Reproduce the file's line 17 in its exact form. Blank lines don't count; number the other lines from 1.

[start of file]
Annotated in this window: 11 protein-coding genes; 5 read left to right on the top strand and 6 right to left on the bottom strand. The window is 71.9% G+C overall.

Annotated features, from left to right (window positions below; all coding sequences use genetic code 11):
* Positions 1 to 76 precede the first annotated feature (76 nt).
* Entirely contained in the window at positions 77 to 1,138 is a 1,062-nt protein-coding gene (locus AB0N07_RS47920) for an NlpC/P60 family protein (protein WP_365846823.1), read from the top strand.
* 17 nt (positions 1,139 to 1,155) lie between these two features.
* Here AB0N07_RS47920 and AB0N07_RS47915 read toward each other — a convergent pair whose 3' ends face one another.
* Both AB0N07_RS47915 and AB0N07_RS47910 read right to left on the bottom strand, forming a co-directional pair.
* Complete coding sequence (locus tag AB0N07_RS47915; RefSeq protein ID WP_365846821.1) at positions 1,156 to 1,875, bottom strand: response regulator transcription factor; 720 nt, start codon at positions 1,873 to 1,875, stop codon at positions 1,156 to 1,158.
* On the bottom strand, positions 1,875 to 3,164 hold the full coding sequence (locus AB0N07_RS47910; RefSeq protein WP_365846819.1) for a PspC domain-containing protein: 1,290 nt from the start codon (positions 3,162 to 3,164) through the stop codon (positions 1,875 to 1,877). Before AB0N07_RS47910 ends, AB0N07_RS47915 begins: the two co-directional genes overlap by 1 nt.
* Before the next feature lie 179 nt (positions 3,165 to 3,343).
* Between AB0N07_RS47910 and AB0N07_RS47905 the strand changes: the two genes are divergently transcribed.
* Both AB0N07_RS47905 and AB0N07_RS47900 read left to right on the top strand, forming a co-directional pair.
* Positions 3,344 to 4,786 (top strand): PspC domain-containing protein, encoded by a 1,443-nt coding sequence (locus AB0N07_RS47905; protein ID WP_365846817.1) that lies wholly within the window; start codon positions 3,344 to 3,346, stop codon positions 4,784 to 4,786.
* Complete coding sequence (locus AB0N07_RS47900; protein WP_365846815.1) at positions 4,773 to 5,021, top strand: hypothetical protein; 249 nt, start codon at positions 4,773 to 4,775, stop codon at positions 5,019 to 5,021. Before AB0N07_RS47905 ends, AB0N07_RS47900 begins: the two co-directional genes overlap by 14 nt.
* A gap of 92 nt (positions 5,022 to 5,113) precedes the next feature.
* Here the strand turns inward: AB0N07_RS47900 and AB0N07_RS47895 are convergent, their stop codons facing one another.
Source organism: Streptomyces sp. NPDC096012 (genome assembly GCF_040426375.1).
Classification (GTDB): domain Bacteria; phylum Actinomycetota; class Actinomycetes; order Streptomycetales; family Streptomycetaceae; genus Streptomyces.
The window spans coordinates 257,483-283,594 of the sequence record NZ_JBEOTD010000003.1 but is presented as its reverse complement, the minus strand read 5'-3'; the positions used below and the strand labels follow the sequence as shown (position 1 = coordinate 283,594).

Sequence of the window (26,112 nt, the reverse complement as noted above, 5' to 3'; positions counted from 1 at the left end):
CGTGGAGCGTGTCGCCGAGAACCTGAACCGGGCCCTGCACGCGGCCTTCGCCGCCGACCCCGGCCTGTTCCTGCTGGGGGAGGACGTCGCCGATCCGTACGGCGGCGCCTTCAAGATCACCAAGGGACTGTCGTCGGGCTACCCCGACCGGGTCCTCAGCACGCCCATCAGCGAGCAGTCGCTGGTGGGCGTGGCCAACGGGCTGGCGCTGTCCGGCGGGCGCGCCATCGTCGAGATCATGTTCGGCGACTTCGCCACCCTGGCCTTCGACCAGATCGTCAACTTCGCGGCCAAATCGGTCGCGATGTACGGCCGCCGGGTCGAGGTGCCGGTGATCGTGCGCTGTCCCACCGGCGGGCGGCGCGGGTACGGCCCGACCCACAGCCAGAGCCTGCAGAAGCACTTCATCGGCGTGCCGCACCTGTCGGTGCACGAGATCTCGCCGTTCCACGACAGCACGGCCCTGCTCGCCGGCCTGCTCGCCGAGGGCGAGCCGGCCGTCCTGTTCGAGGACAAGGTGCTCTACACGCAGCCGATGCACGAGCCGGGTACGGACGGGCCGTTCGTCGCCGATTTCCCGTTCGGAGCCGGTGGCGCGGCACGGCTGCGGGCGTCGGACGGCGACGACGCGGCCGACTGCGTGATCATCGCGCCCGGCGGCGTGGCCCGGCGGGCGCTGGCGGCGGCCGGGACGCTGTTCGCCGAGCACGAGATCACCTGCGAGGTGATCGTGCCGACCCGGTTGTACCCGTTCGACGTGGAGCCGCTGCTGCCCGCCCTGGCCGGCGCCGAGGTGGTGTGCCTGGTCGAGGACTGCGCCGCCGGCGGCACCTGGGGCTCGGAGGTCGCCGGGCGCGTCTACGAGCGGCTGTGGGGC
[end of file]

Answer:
Source organism: Streptomyces sp. NPDC096012 (genome assembly GCF_040426375.1).